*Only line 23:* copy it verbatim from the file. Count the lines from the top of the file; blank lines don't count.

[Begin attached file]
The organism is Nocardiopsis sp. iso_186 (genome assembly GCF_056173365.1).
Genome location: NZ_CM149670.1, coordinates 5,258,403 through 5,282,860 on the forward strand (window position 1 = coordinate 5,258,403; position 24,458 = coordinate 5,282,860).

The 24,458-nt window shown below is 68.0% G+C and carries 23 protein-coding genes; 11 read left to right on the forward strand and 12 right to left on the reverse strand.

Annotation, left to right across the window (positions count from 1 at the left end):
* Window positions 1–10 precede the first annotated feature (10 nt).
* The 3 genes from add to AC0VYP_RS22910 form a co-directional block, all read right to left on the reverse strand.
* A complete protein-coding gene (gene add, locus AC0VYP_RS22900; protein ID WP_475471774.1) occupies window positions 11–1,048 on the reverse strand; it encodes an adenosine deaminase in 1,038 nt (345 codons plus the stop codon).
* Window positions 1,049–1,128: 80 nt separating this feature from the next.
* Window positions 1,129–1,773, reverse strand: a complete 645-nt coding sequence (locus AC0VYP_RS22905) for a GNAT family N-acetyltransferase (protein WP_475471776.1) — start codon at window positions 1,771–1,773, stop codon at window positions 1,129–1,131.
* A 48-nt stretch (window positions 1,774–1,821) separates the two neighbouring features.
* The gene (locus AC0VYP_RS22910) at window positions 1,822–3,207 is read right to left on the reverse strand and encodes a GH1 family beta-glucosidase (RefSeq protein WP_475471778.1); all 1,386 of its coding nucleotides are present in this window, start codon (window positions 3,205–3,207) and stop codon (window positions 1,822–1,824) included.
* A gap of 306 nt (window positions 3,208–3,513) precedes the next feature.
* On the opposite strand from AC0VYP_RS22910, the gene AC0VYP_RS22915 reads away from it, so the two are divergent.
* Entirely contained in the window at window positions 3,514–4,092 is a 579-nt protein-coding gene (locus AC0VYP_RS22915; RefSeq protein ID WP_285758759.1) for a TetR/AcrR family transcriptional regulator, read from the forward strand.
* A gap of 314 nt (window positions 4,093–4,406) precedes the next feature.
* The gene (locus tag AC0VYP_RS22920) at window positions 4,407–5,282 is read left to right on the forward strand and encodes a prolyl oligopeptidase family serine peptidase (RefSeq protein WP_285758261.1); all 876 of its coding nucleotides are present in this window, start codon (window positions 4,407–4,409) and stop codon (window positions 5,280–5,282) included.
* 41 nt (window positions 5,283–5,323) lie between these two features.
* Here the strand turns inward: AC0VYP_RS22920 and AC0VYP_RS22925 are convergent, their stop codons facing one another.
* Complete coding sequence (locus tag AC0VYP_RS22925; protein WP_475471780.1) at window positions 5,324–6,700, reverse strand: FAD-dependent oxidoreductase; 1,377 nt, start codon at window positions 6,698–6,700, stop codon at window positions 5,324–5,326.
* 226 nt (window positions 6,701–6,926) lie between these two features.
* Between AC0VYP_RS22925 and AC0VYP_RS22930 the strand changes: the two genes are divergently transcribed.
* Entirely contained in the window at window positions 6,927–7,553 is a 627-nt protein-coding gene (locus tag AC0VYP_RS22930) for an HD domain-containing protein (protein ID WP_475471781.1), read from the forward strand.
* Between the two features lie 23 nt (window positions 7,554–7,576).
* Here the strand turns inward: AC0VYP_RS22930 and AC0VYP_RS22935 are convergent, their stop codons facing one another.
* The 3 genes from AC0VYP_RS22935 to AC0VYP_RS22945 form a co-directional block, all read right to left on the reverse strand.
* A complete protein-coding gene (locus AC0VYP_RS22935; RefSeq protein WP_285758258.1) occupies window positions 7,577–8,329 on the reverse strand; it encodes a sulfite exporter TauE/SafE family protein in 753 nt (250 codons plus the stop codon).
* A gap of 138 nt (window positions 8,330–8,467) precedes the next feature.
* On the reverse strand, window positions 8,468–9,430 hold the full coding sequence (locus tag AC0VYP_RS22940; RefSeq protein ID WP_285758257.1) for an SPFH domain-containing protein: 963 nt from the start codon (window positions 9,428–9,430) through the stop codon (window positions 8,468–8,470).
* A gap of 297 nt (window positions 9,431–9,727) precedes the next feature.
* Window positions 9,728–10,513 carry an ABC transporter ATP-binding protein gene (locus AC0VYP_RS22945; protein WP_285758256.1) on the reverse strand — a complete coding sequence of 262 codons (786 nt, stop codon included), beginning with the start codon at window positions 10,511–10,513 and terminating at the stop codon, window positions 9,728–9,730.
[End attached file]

* Between the two features lie 23 nt (window positions 7,554–7,576).